Lourdes : Body And Spirit in the Secular Age
Lourdes was at the very centre of nineteenth century debates on religion, science and medicine. Both the Church and secularists championed the 'miracle' town as crucial in shaping how society should think about the mind, body and spirit. Since the `visions' of Bernadette Soubirous in 1858 transformed the quiet Pyrenean town into an international tourist and pilgrimage destination, it has been a site for controversy. In her well-crafted and carefully researched book, Harris deftly places Lourdes and its attendant spiritual movement firmly at the centre of French history and shows its significance in the country's development.
- Paperback | 496 pages
- 128 x 196 x 24mm | 340.19g
- 17 Sep 2008
- Penguin Books Ltd
- London, United Kingdom
Back cover copy
A magisterial history of the world's greatest Catholic healing shrine and the remarkable devotion it inspiresIn 1858, near the tiny French town of Lourdes, a young peasant girl named Bernadette Soubirous witnessed the Virgin Mary in a grotto. Since then, every year millions of pilgrims from all over the world have traveled there to take part in the procession to a shrine whose waters have made it a synonym for healing. Historian Ruth Harris traces this shrine's incredible development, placing Lourdes at the center of nineteenth-century debates on religion, science, and medicine -- debates that continue today. She examines the pivotal role of women and children as visionaries, devotees, and advocates, and addresses issues of mysticism and nonorthodox faith that speak to our own era of spirituality. Above all, she explores how, at a moment in French history when the Catholic Church was under attack, this place of pilgrimage improbably prospered.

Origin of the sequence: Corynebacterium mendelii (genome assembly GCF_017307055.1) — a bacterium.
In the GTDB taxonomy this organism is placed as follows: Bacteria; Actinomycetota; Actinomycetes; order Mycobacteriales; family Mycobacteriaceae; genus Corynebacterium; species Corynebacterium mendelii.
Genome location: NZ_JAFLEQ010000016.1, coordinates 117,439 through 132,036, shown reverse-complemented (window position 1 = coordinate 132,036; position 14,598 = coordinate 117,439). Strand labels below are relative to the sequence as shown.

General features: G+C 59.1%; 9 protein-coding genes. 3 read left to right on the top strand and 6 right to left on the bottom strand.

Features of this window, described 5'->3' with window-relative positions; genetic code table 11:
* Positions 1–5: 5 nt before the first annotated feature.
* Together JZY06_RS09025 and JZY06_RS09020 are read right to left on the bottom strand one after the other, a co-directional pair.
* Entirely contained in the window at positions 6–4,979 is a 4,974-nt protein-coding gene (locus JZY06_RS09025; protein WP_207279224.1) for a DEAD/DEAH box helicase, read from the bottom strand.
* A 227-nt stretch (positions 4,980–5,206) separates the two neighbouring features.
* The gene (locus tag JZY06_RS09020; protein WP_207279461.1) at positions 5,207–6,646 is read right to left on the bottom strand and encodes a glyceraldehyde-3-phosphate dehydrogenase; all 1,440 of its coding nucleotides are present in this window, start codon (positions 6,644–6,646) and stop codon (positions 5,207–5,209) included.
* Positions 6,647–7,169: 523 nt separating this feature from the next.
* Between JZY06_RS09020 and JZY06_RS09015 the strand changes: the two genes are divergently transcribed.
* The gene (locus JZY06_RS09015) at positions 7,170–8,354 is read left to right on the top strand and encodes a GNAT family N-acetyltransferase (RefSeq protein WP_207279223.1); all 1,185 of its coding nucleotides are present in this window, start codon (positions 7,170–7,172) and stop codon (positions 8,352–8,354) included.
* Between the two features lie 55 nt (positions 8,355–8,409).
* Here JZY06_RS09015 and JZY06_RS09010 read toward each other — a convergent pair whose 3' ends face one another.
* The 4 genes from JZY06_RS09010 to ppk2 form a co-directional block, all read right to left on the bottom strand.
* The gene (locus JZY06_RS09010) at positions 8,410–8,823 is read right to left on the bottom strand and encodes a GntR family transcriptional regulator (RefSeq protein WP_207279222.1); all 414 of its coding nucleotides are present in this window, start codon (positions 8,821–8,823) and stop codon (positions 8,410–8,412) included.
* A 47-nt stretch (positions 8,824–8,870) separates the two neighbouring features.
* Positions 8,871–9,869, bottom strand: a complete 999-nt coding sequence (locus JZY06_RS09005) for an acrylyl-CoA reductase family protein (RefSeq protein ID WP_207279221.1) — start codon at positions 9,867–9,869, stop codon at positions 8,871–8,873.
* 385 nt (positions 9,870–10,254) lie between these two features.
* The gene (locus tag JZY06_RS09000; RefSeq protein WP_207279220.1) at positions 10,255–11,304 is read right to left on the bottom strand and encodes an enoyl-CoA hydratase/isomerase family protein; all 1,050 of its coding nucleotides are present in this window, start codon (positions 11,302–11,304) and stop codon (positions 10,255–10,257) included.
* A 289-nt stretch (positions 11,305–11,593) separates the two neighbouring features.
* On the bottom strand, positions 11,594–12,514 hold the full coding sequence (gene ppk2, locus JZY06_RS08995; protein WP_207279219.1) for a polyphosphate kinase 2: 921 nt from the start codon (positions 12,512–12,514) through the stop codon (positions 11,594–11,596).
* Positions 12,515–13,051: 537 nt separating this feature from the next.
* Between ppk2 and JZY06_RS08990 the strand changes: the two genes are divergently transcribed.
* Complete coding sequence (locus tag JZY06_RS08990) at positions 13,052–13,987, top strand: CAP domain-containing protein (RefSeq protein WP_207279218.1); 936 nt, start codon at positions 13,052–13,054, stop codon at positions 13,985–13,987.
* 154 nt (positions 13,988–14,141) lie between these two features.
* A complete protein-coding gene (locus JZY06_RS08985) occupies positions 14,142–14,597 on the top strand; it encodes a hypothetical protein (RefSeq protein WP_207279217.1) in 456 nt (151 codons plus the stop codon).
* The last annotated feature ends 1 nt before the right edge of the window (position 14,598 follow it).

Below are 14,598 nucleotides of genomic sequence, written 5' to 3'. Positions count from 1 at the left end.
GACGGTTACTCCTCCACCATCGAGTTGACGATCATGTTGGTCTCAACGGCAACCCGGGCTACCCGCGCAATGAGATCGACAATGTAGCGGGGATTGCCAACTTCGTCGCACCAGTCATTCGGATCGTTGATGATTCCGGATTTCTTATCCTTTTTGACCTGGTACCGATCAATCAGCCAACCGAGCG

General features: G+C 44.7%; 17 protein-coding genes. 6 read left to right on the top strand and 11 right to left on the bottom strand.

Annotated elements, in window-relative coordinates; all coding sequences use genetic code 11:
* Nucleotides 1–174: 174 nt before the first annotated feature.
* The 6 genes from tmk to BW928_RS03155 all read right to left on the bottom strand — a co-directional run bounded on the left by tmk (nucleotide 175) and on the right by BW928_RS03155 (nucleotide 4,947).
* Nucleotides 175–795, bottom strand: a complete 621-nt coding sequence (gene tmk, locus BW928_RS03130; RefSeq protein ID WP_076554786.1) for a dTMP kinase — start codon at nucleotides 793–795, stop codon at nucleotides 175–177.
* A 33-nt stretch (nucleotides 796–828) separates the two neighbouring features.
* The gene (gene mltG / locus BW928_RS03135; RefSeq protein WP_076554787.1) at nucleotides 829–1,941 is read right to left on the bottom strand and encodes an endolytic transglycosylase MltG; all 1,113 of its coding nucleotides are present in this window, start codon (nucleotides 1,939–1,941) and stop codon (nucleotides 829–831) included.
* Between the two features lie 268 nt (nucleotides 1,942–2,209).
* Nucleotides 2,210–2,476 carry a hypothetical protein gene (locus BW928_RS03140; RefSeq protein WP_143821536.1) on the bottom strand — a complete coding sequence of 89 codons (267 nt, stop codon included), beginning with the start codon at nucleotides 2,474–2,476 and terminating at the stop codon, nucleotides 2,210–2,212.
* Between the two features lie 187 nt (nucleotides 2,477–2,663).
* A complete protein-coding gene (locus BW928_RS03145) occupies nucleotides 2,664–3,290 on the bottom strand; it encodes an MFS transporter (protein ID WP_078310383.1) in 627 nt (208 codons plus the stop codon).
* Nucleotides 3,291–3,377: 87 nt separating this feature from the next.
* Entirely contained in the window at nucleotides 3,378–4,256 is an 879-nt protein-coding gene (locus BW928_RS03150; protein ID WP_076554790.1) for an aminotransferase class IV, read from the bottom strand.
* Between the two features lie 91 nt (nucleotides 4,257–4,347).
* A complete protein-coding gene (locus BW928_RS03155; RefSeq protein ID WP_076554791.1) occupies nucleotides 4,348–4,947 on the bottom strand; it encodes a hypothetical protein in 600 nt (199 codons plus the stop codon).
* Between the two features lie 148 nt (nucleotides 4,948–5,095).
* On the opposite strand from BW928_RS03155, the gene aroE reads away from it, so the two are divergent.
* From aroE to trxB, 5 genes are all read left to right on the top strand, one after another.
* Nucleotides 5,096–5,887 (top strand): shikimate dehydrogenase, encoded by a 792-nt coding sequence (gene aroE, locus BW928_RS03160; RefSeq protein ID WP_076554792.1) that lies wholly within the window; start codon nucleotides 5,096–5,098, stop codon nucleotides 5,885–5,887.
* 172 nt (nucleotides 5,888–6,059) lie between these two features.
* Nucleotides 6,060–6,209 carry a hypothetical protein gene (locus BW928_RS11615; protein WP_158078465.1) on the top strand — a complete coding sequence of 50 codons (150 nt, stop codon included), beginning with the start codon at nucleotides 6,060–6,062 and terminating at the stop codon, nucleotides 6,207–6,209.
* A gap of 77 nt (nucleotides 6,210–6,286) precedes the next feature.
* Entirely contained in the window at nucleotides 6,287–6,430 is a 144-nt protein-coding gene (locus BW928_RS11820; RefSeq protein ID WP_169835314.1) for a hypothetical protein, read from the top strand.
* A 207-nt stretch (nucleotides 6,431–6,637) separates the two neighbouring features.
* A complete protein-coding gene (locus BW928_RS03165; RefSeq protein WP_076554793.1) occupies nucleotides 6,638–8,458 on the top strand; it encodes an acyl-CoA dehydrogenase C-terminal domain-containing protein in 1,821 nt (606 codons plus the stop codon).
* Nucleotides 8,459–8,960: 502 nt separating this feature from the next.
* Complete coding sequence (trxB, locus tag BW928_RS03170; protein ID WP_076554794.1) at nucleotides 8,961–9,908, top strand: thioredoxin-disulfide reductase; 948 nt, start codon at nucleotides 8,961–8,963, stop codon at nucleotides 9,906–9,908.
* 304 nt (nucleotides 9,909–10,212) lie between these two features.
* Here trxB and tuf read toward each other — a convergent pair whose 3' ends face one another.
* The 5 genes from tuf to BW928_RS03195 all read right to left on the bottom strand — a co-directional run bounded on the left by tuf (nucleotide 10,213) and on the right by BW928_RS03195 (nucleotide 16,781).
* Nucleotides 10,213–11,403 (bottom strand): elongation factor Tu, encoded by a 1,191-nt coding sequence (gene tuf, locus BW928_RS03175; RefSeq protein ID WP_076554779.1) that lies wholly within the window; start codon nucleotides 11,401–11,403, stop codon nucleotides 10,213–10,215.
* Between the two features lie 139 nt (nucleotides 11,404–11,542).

"A remarkable book. . . beautifully written . . . Harris never forgets the human dimension to this complex story". -- Chicago Tribune
About Ruth Harris
Ruth Harris is Fellow and Tutor in Modern History at New College, Oxford.